Weekdays can be exhausting for parents. You get the kids up, take them where they need to go and help with homework. You supply the proper food to fuel brains and bodies. By the weekend, everyone is exhausted and ready for fun. Out comes pizza for dinner, fizzy drinks and popcorn with a movie and icecream for dessert, because it feels like it's time to unwind and indulge.

If this is your habit - to generally enforce dietary rules on weekdays and get a little lax on weekends - you're not alone.

Sibylle Kranz, a registered dietitian, nutritionist and nutrition expert at the University of Virginia, says that for most, "weekend dietary intake is very different from weekday. On weekend days, we seem to have more of what we call celebration food. It's birthday parties, or going to the pool and getting something from the vendors there, or families getting together and having big meals."

A recent survey of 192 mums of kids aged 7 to 11 backs this up. "On weekends, kids are eating less healthy foods and beverages more often, and having larger portions of them," says Debra Hoffmann, a clinical health psychologist at Ohio's Bowling Green State University and the lead author of the study based on that survey.


The study looked at the eating habits of children, including their consumption of healthy and unhealthy foods at weekends.

The kids in the study ate bigger portions of unhealthy foods and beverages, more often - while their consumption of healthy foods dipped.

"I think it's possible that parents view weekends as a time to let loose and relax," says Hoffmann. "Children may be eating out more often. And the concern there is that foods at restaurants are generally high in calories and low in nutrients, and often have large portion sizes."

Hollie Raynor, a professor of public health nutrition at the University of Tennessee in Knoxville, and a registered dietitian and clinical psychologist, co-authored a 2011 study on weekday/weekend differences in overweight and obese children. She too believes the difference is caused by the lack of structure on weekends compared with weekdays.

But does a little thoughtlessness matter? Nutrition experts say yes. Hoffmann points out the big concern - "What's this going to mean for children's weight?" She notes increasing numbers of kids are overweight or obese.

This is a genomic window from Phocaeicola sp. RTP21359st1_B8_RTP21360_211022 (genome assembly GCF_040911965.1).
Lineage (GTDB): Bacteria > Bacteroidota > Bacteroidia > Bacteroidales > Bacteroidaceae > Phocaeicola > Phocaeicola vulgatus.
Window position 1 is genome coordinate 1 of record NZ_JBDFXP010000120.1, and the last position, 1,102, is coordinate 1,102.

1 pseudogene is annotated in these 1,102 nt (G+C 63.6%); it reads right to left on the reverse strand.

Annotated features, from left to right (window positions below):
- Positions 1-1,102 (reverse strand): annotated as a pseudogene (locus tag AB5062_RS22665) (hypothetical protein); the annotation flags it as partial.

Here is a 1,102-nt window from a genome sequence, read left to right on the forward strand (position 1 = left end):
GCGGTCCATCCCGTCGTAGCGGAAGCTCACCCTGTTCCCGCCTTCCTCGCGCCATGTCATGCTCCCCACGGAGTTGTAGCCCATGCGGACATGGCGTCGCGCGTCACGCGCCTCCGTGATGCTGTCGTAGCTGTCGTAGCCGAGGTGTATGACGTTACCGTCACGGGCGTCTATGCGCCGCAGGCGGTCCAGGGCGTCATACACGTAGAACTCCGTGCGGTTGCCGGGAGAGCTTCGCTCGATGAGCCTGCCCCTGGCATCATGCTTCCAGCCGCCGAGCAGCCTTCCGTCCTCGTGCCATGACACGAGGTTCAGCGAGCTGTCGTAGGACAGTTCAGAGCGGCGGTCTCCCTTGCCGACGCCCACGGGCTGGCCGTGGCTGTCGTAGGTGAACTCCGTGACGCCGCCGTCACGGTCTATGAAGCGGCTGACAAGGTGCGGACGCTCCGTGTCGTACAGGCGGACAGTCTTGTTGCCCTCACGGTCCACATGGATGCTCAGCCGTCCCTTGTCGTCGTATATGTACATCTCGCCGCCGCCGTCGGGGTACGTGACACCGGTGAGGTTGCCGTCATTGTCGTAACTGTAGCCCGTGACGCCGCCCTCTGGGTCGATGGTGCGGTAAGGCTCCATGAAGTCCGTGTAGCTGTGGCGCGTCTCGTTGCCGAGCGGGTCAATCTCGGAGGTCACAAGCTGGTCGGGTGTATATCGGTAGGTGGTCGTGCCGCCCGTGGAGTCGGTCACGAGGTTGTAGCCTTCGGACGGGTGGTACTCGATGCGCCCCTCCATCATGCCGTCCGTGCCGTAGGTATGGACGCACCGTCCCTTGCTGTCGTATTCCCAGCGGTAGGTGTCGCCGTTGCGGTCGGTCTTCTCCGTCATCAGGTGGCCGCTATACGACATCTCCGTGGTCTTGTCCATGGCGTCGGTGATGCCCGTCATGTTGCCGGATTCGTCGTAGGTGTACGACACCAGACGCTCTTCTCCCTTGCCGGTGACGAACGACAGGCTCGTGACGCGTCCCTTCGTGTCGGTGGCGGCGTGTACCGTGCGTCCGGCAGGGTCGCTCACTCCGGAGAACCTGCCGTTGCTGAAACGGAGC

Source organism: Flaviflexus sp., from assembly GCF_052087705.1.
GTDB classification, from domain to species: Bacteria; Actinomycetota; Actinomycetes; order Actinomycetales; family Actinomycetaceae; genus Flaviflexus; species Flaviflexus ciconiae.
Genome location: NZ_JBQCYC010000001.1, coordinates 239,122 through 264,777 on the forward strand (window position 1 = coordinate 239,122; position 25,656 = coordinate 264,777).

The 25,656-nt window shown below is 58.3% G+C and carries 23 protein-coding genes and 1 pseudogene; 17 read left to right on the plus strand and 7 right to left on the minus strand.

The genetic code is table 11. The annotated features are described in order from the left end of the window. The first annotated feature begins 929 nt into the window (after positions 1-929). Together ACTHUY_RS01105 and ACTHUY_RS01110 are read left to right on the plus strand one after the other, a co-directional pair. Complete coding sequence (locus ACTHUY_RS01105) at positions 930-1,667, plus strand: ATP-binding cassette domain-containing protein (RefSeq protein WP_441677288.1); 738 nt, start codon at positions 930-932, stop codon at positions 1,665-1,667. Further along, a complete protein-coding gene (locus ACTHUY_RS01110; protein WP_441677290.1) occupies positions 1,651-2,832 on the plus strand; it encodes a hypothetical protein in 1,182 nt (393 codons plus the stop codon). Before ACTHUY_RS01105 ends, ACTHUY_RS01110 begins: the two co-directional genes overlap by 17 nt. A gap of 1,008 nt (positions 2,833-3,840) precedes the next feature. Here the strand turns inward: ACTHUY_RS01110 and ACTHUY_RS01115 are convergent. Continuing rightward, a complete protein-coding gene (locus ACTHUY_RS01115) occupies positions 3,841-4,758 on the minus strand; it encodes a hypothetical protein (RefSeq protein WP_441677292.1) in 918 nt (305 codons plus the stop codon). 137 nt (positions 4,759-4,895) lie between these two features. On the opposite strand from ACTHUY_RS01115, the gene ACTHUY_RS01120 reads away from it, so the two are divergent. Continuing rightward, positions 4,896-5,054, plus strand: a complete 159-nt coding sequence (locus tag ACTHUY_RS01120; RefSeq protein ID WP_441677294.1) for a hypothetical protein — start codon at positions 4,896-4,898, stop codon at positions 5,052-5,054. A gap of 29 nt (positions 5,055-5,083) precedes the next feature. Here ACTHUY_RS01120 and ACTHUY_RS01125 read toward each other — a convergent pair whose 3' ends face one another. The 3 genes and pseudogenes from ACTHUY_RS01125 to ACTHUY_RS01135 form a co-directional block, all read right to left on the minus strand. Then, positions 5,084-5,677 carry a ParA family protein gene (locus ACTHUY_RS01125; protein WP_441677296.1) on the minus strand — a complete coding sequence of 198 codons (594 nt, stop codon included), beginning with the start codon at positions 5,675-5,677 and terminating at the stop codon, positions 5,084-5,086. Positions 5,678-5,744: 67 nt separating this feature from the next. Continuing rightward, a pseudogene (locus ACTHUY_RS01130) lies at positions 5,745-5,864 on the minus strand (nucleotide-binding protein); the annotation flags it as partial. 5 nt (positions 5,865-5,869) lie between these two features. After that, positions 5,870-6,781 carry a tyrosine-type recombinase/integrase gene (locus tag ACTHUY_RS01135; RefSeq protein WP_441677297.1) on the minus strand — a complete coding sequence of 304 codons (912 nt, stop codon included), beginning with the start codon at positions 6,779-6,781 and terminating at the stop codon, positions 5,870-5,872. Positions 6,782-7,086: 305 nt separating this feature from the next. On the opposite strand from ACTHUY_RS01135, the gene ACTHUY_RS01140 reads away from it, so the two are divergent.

Raynor's study also found that children watched twice as much TV on weekends, while other studies have shown children get less exercise on weekends. So if weekends mean more calories and less movement, many of the health benefits kids get on weekdays could be offset by poor weekend choices.

Kranz adds that a healthy diet is "especially critical because growing children have very high nutrient needs". The body is actively making tissue, and micronutrients such as vitamins and minerals are important for proper development, including in the brain.

Raynor suggests that all adult caregivers need to be aware of how weekday/weekend differences "can create challenges for kids, especially if they're working toward healthier eating goals or being more active".


Parents should also watch out for summer holidays, which posed similar challenges to weekends, in terms of structure and activity level. "There are data that show that children gain weight during the summertime as compared to during the academic year," Raynor says.

As a parent, then, how can you keep your child healthy all week, and all year? Hoffmann suggests implementing small changes, rather than drastic edicts such as banning all sugar.

To help kids establish healthy long-term practices while watching calories and nutrition in the short term, promote sparkling water instead of soda, or aim for fresh fruit instead of cake.

"I'm not saying that parents need to say, 'Nope, we can't have our fun weekend routine,' "Hoffmann says. "I think it's okay if weekends are a time to let loose a bit. It's about finding a balance, because the key really is moderation."